CMSD reports loss of students and large transportation cuts
by Chuck Hoven
(Plain Press, October 2004) At the Tuesday, September 14 th Board of Education Work Session, the Cleveland Municipal School District (CMSD) administrators shared statistics on this fall’s school opening.
CMSD Chief of Staff Lisa Ruda said preliminary figures indicate that student enrollment dropped by 6, 437 to 67, 058 students, representing a 9% decline from last year’s enrollment of 73, 495.
Ruda attributed the enrollment decline to a number of factors including students leaving for charter schools and parochial schools, as well as 2000 census figures showing a 20% decline in the population age 5 and under. While the number of high school students have spiked, said Ruda, the number of children entering kindergarten is down. According to the School Opening Report the number of entering kindergarteners as of September 9 th was 4,760 students, compared to 5,077 students last year. Ruda said attendance figures for days one and two of this school year are similar to last year, about 92%. Ruda said the CMSD will be reconciling attendance figures in the first week of October. She said by mid to late fall the district would know how many students left the district and how many have come back.
The School Opening Report outlined the large changes in transportation taking place this school year. The number of buses operated by the district has been reduced from 457 buses to 250 buses. Students riding yellow buses decrease by 59% from 20,132 students last year to 8,145 students this year. The number of students who ride the Regional Transit Authority’s vehicles to school increased by 28% from 6,282 to 8, 056. There was a 10% increase in the number of students walking to school, the number of walkers increased from 45,275 to 49, 656.
Ruda reported that the number of students now attending their neighborhood school was 77% this year compared to 66% last year. The number increased from 44,663 to 51,394 according to the report.
The transition to K-8 schools continues this year, said Ruda, with 24 additional elementary schools continuing to add a grade this year. Two elementary schools added grades 6-8 to complete the transition to a K-8 school this year. Four traditional middle schools moved to full K-8 structures. In addition to relieve overcrowding in the high schools six schools added 9 th, 10 th or 11 th grades this year, said Ruda.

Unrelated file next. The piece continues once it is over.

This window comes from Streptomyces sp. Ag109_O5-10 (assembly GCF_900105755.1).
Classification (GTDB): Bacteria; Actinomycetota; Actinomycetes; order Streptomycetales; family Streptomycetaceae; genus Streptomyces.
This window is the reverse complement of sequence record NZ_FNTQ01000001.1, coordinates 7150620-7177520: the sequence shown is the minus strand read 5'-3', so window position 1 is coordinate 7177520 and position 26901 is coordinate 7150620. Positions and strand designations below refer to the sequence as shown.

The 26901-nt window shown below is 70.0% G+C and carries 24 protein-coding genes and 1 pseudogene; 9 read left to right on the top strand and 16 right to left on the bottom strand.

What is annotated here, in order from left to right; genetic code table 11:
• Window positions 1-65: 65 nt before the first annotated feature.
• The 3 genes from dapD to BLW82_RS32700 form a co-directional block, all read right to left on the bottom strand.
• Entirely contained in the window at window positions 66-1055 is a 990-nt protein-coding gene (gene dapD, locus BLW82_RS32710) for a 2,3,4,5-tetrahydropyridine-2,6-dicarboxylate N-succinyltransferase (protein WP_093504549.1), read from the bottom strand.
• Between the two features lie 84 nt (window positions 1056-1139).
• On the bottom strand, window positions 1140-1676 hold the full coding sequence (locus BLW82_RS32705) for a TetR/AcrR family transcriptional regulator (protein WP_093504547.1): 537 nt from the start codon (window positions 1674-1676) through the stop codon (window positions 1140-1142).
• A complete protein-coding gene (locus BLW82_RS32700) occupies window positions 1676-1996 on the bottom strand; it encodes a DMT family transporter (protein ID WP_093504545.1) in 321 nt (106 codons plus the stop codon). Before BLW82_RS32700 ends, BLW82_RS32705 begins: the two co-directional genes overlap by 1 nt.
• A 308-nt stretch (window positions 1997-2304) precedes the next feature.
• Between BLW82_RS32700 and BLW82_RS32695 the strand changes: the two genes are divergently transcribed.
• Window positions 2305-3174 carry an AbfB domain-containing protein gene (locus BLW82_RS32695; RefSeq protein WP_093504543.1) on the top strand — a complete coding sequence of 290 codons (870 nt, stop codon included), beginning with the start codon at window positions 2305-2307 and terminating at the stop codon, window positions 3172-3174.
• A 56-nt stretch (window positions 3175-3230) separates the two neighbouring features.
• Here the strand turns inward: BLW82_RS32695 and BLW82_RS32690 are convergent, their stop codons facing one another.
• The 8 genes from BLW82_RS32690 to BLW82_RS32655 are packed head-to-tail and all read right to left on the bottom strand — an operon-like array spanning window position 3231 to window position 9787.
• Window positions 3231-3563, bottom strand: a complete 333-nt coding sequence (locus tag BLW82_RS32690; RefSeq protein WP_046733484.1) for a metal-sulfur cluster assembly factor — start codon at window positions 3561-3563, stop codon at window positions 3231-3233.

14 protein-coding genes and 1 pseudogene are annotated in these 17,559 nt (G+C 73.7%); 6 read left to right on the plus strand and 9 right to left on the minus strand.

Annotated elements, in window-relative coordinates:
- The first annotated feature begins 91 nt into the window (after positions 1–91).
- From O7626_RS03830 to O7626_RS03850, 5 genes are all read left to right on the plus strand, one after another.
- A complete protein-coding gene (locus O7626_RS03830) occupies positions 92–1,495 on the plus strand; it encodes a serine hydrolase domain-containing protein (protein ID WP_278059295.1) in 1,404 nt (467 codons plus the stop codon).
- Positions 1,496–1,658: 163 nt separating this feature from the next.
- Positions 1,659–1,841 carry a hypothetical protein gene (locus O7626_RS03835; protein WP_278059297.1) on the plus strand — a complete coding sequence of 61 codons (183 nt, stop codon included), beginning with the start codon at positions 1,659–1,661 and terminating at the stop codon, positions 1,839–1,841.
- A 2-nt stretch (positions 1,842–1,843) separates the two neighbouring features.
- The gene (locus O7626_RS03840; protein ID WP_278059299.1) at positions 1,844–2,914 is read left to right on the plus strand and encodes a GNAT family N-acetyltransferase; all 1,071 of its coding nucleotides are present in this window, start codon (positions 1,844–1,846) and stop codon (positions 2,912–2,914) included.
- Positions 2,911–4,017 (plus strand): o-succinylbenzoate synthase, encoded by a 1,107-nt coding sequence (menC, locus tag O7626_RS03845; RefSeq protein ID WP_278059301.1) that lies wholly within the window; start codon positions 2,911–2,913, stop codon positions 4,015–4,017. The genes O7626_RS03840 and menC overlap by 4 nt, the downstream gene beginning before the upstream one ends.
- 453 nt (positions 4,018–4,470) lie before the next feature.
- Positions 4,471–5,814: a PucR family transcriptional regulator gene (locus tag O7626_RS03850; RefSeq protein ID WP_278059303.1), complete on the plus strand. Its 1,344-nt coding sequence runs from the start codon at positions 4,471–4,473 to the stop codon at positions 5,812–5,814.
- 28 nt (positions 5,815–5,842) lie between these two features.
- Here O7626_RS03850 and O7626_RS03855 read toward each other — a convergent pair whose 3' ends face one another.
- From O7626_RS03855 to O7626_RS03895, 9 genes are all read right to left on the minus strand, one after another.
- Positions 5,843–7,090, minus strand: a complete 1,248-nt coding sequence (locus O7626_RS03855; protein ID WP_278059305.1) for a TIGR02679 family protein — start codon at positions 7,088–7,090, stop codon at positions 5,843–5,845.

District transportation officials reported no major problems with the new cluster bus stops.
In the area served by the Plain Press, Wilbur Wright made the transition from a middle school to a K-8 school this year. Louis Agassiz added grades 6-8 to become a full K-8 school. The following schools added a sixth grade to begin the transition to a K-8 school: Almira, Louisa May Alcott, Orchard and Tremont. Both Carl Shuler and Garret Morgan Middle schools added a ninth grade to help alleviate the overcrowding in the district’s high schools.
District officials reported that class sizes in elementary schools are roughly at 30-35 students, while high school class sizes are roughly 35-40 students. Some inequality within schools exists; for example, a first grade class may have 40 students and a second grade class only 20. The administration reported that district staff and the Cleveland Teachers’ Union were hammering out issues related to class size.
School Board Member Grady Burrows asked about the impact of the loss the HOST tutoring and other program to budget cuts. CEO Barbara Byrd Bennett said, “Some programs the district will be able to get external funding for, but the operational side will suffer this year. Academics will not be up to levels of previous years,” she warned.
School Board Chair Margaret Hopkins noted that textbooks would not be renewed or cycled the same as in past years. She asked if the levy passes, “what kind of cycling of text books could we get back to?”
CEO Byrd Bennett replied that if the levy passes, “by January we will have text books in the High Schools.” She said a five-year plan to replace textbooks would be resubmitted to the board.
In response to another question by Hopkins , Byrd Bennett said the district is prepared to reinstate spring sports if the levy passes. She also noted that planners have outlined hardware and software needs of the district and the CMSD will be ready to make purchases if the levy passes.
School Board Member Lawrence Davis asked about the impact of cuts in athletic programs on student achievement. Chief of Staff Ruda replied that evidence shows that athletic programs help to improve discipline and academic achievement.
School Board Member Magda Gomez asked about the fate of students formerly in the Phoenix program, nixed in the budget cuts by the district because of a legal challenge to the program by the Cleveland Teachers’ Union . CEO Byrd Bennett said the district would have to look for an alternative to replace the program in the second semester depending on the passage of the levy. At no point in the discussion was their any reference to measures to be taken if the levy fails.
During the course of the presentation Board members and administrators stressed on several occasions the importance of passing a levy. Chief of Staff Ruda called the levy a short-term fight and referred to the long-term fight as being a fight on the state level to determine how to fund public education in Ohio.
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